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Sat 23 Jan 2016 14:30 - 14:50 at Room St Petersburg II - Session 3 Chair(s): Mitchell Wand

QuickCheck-style property-based random testing requires efficient generators for well-distributed random data satisfying complex logical predicates. Writing such generators by hand can be difficult and error prone.

We propose a domain-specific language, Luck, in which generators are expressed by decorating predicates with lightweight annotations controlling both the distribution of generated values and the amount of constraint solving that happens before each variable is instantiated. Generators in Luck are compact, readable, and maintainable, with efficiency close to custom handwritten generators.

We give a precise denotational semantics for Luck, reminiscent of those of probabilistic programming languages, and prove key theorems about its behavior, including the soundness and completeness of random generation with respect to a straightforward predicate semantics. We evaluate Luck on a collection of common examples from the random testing literature and on two significant case studies showing how Luck can be used for complex bug-finding tasks with comparable effectiveness and an order of magnitude reduction in testing code size, compared to handwritten generators.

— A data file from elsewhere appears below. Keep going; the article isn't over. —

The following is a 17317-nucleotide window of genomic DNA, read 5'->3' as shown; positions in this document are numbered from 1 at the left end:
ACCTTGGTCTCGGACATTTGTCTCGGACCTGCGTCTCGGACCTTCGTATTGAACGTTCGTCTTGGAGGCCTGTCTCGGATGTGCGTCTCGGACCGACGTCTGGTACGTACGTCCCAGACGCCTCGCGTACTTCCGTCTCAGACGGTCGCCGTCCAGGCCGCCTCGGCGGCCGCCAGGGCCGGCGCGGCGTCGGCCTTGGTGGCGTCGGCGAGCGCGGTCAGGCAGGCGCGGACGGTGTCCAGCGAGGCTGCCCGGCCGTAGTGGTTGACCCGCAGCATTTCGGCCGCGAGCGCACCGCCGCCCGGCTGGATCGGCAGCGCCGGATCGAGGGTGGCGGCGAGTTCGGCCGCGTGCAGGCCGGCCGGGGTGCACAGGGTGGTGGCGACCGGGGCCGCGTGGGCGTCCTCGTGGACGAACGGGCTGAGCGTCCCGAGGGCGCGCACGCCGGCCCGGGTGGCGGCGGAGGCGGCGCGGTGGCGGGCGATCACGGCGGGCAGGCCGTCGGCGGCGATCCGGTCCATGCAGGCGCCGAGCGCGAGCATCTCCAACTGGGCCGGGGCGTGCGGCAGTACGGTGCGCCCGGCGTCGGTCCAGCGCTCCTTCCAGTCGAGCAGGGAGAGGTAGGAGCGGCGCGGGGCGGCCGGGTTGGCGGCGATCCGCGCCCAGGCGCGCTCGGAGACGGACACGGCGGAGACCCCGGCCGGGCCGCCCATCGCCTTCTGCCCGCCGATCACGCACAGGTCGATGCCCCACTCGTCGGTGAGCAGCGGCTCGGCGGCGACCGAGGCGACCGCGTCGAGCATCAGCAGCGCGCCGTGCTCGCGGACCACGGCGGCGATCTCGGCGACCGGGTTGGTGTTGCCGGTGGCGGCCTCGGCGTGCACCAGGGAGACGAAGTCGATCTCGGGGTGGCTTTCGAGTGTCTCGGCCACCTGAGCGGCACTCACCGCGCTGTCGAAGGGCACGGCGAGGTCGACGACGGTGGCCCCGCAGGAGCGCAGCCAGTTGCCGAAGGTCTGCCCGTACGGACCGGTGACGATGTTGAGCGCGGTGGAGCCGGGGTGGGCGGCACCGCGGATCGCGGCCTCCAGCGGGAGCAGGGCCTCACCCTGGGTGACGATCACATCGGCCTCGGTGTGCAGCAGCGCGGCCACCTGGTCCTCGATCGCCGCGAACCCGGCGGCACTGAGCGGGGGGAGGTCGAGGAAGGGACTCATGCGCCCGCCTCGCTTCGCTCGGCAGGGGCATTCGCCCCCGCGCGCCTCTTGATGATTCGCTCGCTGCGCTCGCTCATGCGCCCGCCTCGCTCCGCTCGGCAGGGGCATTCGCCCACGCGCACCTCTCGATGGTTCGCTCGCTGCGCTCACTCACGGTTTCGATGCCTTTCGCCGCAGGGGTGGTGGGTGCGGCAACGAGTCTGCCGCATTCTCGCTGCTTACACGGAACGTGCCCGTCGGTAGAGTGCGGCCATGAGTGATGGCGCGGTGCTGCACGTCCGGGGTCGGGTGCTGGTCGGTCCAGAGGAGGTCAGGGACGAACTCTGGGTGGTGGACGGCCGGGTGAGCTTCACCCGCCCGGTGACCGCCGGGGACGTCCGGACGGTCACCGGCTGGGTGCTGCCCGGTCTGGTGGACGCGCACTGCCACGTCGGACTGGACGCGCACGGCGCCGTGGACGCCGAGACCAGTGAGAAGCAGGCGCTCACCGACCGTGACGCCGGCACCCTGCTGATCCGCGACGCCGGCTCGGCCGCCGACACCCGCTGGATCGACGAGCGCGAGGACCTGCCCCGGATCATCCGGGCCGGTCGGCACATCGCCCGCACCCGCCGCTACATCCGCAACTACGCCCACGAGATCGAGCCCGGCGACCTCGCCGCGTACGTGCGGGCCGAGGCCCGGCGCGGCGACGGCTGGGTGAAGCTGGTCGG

Conference Day
Sat 23 Jan

Displayed time zone: Guadalajara, Mexico City, Monterrey change

14:00 - 15:30
Session 3PPS at Room St Petersburg II
Chair(s): Mitchell WandNortheastern University
14:00
20m
Talk
A Lambda-Calculus Foundation for Universal Probabilistic Programming
PPS
Johannes BorgströmUppsala University, Ugo Dal LagoUniversity of Bologna, Andrew D. GordonMicrosoft Research and University of Edinburgh, Marcin SzymczakUniversity of Edinburgh
Pre-print
14:20
10m
Meeting
Discussion 5
PPS

14:30
20m
Talk
Making our Own Luck: A Language for Random Generators
PPS
Leonidas LampropoulosUniversity of Pennsylvania, Benjamin C. PierceUniversity of Pennsylvania, Cătălin HriţcuINRIA Paris, John HughesChalmers University of Technology, Zoe ParaskevopoulouPrinceton University, Li-yao XiaENS Paris
Pre-print
14:50
10m
Meeting
Discussion 6
PPS

15:00
20m
Talk
Semantics of Higher-order Probabilistic Programs
PPS
Sam StatonUniversity of Oxford, Hongseok YangUniversity of Oxford, UK, Chris HeunenUniversity of Edinburgh, Ohad KammarUniversity of Cambridge, Frank WoodUniversity of Oxford
Pre-print
15:20
10m
Meeting
Discussion 7
PPS